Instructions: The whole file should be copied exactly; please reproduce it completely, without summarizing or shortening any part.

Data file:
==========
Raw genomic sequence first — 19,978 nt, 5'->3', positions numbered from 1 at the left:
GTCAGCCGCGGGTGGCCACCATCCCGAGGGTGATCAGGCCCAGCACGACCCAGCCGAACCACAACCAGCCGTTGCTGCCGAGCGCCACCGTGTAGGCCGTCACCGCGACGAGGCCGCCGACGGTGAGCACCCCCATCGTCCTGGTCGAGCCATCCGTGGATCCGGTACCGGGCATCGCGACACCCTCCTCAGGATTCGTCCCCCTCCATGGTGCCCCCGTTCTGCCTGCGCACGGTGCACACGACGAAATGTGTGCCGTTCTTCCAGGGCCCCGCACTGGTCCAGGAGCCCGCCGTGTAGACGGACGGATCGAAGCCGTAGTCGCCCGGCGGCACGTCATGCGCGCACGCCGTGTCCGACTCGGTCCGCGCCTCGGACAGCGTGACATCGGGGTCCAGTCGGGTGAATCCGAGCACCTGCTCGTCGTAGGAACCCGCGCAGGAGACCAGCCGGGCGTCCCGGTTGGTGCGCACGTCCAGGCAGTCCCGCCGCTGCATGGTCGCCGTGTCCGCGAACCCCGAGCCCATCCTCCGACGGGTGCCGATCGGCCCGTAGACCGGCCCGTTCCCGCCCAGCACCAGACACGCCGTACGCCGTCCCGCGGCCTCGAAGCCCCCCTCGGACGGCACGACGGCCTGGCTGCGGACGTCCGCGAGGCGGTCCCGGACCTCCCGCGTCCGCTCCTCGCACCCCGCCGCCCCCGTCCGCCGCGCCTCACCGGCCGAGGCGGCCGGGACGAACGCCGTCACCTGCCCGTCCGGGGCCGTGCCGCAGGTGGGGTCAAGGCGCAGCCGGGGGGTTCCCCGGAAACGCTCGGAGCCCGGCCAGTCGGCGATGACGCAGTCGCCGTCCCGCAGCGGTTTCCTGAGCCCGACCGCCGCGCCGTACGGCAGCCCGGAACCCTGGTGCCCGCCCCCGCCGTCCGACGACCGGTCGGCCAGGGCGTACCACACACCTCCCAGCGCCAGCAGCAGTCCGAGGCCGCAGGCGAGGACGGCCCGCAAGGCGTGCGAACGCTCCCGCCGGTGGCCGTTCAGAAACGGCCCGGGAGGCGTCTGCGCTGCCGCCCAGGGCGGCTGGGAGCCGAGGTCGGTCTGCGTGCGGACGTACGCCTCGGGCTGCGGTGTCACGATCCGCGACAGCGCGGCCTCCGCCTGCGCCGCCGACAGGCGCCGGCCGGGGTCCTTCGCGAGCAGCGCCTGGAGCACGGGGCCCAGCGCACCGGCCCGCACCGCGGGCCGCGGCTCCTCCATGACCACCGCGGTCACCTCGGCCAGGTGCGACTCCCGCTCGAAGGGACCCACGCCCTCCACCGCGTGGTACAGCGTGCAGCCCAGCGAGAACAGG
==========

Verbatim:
Raw genomic sequence first — 19,978 nt, 5'->3', positions numbered from 1 at the left:
GTCAGCCGCGGGTGGCCACCATCCCGAGGGTGATCAGGCCCAGCACGACCCAGCCGAACCACAACCAGCCGTTGCTGCCGAGCGCCACCGTGTAGGCCGTCACCGCGACGAGGCCGCCGACGGTGAGCACCCCCATCGTCCTGGTCGAGCCATCCGTGGATCCGGTACCGGGCATCGCGACACCCTCCTCAGGATTCGTCCCCCTCCATGGTGCCCCCGTTCTGCCTGCGCACGGTGCACACGACGAAATGTGTGCCGTTCTTCCAGGGCCCCGCACTGGTCCAGGAGCCCGCCGTGTAGACGGACGGATCGAAGCCGTAGTCGCCCGGCGGCACGTCATGCGCGCACGCCGTGTCCGACTCGGTCCGCGCCTCGGACAGCGTGACATCGGGGTCCAGTCGGGTGAATCCGAGCACCTGCTCGTCGTAGGAACCCGCGCAGGAGACCAGCCGGGCGTCCCGGTTGGTGCGCACGTCCAGGCAGTCCCGCCGCTGCATGGTCGCCGTGTCCGCGAACCCCGAGCCCATCCTCCGACGGGTGCCGATCGGCCCGTAGACCGGCCCGTTCCCGCCCAGCACCAGACACGCCGTACGCCGTCCCGCGGCCTCGAAGCCCCCCTCGGACGGCACGACGGCCTGGCTGCGGACGTCCGCGAGGCGGTCCCGGACCTCCCGCGTCCGCTCCTCGCACCCCGCCGCCCCCGTCCGCCGCGCCTCACCGGCCGAGGCGGCCGGGACGAACGCCGTCACCTGCCCGTCCGGGGCCGTGCCGCAGGTGGGGTCAAGGCGCAGCCGGGGGGTTCCCCGGAAACGCTCGGAGCCCGGCCAGTCGGCGATGACGCAGTCGCCGTCCCGCAGCGGTTTCCTGAGCCCGACCGCCGCGCCGTACGGCAGCCCGGAACCCTGGTGCCCGCCCCCGCCGTCCGACGACCGGTCGGCCAGGGCGTACCACACACCTCCCAGCGCCAGCAGCAGTCCGAGGCCGCAGGCGAGGACGGCCCGCAAGGCGTGCGAACGCTCCCGCCGGTGGCCGTTCAGAAACGGCCCGGGAGGCGTCTGCGCTGCCGCCCAGGGCGGCTGGGAGCCGAGGTCGGTCTGCGTGCGGACGTACGCCTCGGGCTGCGGTGTCACGATCCGCGACAGCGCGGCCTCCGCCTGCGCCGCCGACAGGCGCCGGCCGGGGTCCTTCGCGAGCAGCGCCTGGAGCACGGGGCCCAGCGCACCGGCCCGCACCGCGGGCCGCGGCTCCTCCATGACCACCGCGGTCACCTCGGCCAGGTGCGACTCCCGCTCGAAGGGACCCACGCCCTCCACCGCGTGGTACAGCGTGCAGCCCAGCGAGAACAGG